Salon Perdu Spiegeltent, Auckland

28/10/2010 - 18/12/2010

Production Details

Experience Auckland Theatre Company’s brand new production of CABARET at the lavish Salon Perdu Spiegeltent. This authentic European cabaret tent, imported from Holland especially for the show, will be located at Auckland Viaduct (next to the Maritime Museum) from 28 October.
Starring Michael Hurst (as the Emcee), Tyran Parke and Amanda Billing, with a full chorus of New Zealand’s leading musical performers as the cast of the Kit Kat Klub, this is CABARET as you’ve never seen it before.
“Quite simply, one of the greatest musicals ever” The Times
Wilkommem! Bienvenue! Welcome! to the provocative and sexy world of CABARET at the Salon Perdu Spiegeltent, Auckland Theatre Company’s very own Kit Kat Klub.
Berlin, 1930. Young American writer, Cliff Bradshaw, arrives in a city caught in the gathering storm of Nazism. At the giddy, glitzy and garish Kit Kat Klub he falls for irrepressible English chanteuse Sally Bowles. She’s partying like there’s no tomorrow and she leads him into an underworld of divine decadence and dark prophecy.
Under the sardonic gaze of the Klub’s Emcee, the two share dreams of a future that will never be in a world out of control and racing towards disaster.
Packed full with irresistible songs and great dance routines, CABARET at the Salon Perdu Spiegeltent is a divinely decadent way to cap off 2010!
“Perfectly marvellous” The New York Times
“CABARET is one of the most enduring of musicals,” says ATC Artistic Director Colin McColl, “it caused a sensation when it made its 1966 Broadway debut, and the season ran for nearly two thousand performances.”
“CABARET was the first mega-hit for the brilliant composer/lyricist duo, John Kander and Fred Ebb, who went on to create another iconic musical CHICAGO”, says McColl. 
Cabaret is one of the defining musicals of the postwar era” The Guardian
“We’re thrilled to bring Michael Hurst’s new production of CABARET here to the Salon Perdu Spiegeltent, which replicates the spirit and atmosphere of German Kabaret of the late Weimar Republic,” says McColl.
“Berlin pulsed into the 1930s debauched and unfettered,” says director Michael Hurst. “ But ‘Sin City’ was ripe for a clean up, and the morally upright were ready and willing to wield the disinfectant, duped by the idea of a powerful, healthy and racially pure utopia. And wield it they did.”
“In the 1930s, with a carefully manufactured and brutal wave of negative eugenics, the malefic agents of the Third Reich swiftly eradicated the troubled culture of the Weimar republic. But the spirit of that period still shimmers – the eroticism, art, architecture, music, film, theatre, literature and sheer ecstasy of a futurist society whose escape into hedonism before the Nazi storm was akin to re-arranging deck chairs on the Titanic,” says Hurst.
“Cabaret reminds us that fundamentalism of any kind is the antipathy of human freedom. Religious extremism, reactionary politics, greed and the lust for power will always be the enemies of humanity,” says director Michael Hurst.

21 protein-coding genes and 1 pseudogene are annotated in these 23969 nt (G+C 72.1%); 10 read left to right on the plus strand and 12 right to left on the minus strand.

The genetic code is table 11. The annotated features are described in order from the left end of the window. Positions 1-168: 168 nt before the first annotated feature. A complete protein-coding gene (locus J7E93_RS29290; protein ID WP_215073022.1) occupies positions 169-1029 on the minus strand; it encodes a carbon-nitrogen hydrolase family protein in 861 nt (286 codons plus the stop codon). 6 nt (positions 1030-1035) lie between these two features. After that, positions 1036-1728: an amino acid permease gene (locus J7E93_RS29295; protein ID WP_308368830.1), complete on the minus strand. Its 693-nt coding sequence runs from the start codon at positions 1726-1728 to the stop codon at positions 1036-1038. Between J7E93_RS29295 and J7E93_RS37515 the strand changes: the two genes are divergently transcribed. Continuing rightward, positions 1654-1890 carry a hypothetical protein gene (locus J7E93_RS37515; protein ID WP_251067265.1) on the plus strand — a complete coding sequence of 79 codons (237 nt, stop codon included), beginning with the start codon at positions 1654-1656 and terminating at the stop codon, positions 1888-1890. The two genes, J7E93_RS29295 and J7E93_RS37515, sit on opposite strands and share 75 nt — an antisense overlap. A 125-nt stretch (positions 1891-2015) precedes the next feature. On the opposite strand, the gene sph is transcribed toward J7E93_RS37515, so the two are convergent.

“This is as true today as it ever was. From the Tea Party to The Taleban, we must be vigilant, or before we know it the clubs will again be closed, our children will be brainwashed with pseudo science and life won’t be any kind of cabaret at all,” says Hurst.
Auckland Theatre Company invites you to leave your troubles outside, sit back and enjoy divinely decadent world of CABARET.

Salon Perdu, Spiegeltent
28 October – (extended to…) 18 December
Tickets available at Ticketek. 

Warning: Contains nudity and adult themes.

With Amanda Billing • Michael Hurst • Paul Barrett • Mike Edward • Sia Trokenheim • Colleen Davis • Lynda Milligan • Tyran Parke • Sarah Iwaskow • Will Barling • Ebon Grayman • Hannah Tasker-Poland
Choreography Shona McCullagh
Music Direction Grant Winterburn

Design Nic Smillie & Bryan Caldwell

Atmosphere, intimacy and songs with a political edge

Review by Janet McAllister 02nd Nov 2010

“Do I shock you?” Sally asks Cliff. “Are you trying to shock me?” he counters. And the answer – both for Sally and for this fabulous, original, risque production of Cabaret is: yes. Why else would Michael Hurst be running around with a two-foot dildo sticking out of his Y-fronts?

Auckland Theatre Company has pulled out all the stops, created some apt new burlesque numbers and recruited several talented and rather attractive young people to wear pasties and spread their waxed legs. Yet the angry political charge is as thrilling as the raunchy eroticism. [More]


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A sight for all eyes: a must

Review by Adey Ramsel 31st Oct 2010

A drum roll, a cymbal and we’re there, but this ain’t no Cabaret you’ve seen before. 

The Auckland Theatre Company has chosen to close their 2010 season with a show guaranteed to pull in the musical theatre crowd, but those flocking to see this classic beware: this is no traditional prosc arch presentation. Set in the bygone magnificence of Salon Perdu Spiegeltent, this production pays homage, breaks new ground, sets standards, re-invents the genre and literally shreds the musical to its bare essentials. 

We could almost feel the buzz experienced by the very first, ‘first night’ audience when Cabaret premiered back in 1966 and one can almost imagine this is the kind of production writers Kander and Ebb originally dreamed of when they first envisaged their show: it is just so… Cabaret!